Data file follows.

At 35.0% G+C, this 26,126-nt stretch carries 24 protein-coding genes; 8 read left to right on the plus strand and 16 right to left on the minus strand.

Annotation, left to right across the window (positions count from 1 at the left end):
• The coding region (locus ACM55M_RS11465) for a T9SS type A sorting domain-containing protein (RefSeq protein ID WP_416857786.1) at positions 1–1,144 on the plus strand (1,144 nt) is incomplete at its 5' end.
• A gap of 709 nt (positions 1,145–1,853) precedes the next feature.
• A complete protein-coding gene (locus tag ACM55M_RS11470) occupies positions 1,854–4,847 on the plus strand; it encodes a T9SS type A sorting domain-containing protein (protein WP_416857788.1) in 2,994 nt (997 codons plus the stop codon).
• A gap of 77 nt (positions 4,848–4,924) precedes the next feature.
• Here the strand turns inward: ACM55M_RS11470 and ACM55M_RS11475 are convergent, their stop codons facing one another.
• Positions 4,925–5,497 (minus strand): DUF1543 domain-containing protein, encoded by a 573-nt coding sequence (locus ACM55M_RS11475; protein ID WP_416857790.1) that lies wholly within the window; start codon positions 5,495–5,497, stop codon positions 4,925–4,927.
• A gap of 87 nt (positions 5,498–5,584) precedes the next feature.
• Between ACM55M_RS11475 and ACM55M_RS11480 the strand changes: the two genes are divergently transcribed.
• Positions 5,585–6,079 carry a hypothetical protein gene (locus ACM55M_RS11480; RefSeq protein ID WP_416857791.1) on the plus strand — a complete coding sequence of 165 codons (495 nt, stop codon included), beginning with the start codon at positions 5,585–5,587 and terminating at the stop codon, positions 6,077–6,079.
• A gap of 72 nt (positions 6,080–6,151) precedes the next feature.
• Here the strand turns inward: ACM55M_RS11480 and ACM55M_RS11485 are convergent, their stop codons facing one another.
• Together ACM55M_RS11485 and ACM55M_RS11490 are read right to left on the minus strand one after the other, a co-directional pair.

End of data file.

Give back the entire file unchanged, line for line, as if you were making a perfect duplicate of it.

At 35.0% G+C, this 26,126-nt stretch carries 24 protein-coding genes; 8 read left to right on the plus strand and 16 right to left on the minus strand.

Annotation, left to right across the window (positions count from 1 at the left end):
• The coding region (locus ACM55M_RS11465) for a T9SS type A sorting domain-containing protein (RefSeq protein ID WP_416857786.1) at positions 1–1,144 on the plus strand (1,144 nt) is incomplete at its 5' end.
• A gap of 709 nt (positions 1,145–1,853) precedes the next feature.
• A complete protein-coding gene (locus tag ACM55M_RS11470) occupies positions 1,854–4,847 on the plus strand; it encodes a T9SS type A sorting domain-containing protein (protein WP_416857788.1) in 2,994 nt (997 codons plus the stop codon).
• A gap of 77 nt (positions 4,848–4,924) precedes the next feature.
• Here the strand turns inward: ACM55M_RS11470 and ACM55M_RS11475 are convergent, their stop codons facing one another.
• Positions 4,925–5,497 (minus strand): DUF1543 domain-containing protein, encoded by a 573-nt coding sequence (locus ACM55M_RS11475; protein ID WP_416857790.1) that lies wholly within the window; start codon positions 5,495–5,497, stop codon positions 4,925–4,927.
• A gap of 87 nt (positions 5,498–5,584) precedes the next feature.
• Between ACM55M_RS11475 and ACM55M_RS11480 the strand changes: the two genes are divergently transcribed.
• Positions 5,585–6,079 carry a hypothetical protein gene (locus ACM55M_RS11480; RefSeq protein ID WP_416857791.1) on the plus strand — a complete coding sequence of 165 codons (495 nt, stop codon included), beginning with the start codon at positions 5,585–5,587 and terminating at the stop codon, positions 6,077–6,079.
• A gap of 72 nt (positions 6,080–6,151) precedes the next feature.
• Here the strand turns inward: ACM55M_RS11480 and ACM55M_RS11485 are convergent, their stop codons facing one another.
• Together ACM55M_RS11485 and ACM55M_RS11490 are read right to left on the minus strand one after the other, a co-directional pair.